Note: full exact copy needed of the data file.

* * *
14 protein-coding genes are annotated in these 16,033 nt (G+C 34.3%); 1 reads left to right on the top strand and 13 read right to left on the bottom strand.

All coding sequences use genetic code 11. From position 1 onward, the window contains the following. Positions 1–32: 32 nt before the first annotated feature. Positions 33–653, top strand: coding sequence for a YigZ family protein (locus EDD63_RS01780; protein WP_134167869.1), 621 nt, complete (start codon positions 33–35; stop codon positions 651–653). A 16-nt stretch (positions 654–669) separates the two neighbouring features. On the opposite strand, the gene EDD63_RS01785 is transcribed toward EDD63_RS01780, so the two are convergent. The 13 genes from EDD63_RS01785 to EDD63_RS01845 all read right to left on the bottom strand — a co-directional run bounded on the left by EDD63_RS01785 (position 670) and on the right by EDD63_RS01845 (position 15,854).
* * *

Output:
14 protein-coding genes are annotated in these 16,033 nt (G+C 34.3%); 1 reads left to right on the top strand and 13 read right to left on the bottom strand.

All coding sequences use genetic code 11. From position 1 onward, the window contains the following. Positions 1–32: 32 nt before the first annotated feature. Positions 33–653, top strand: coding sequence for a YigZ family protein (locus EDD63_RS01780; protein WP_134167869.1), 621 nt, complete (start codon positions 33–35; stop codon positions 651–653). A 16-nt stretch (positions 654–669) separates the two neighbouring features. On the opposite strand, the gene EDD63_RS01785 is transcribed toward EDD63_RS01780, so the two are convergent. The 13 genes from EDD63_RS01785 to EDD63_RS01845 all read right to left on the bottom strand — a co-directional run bounded on the left by EDD63_RS01785 (position 670) and on the right by EDD63_RS01845 (position 15,854).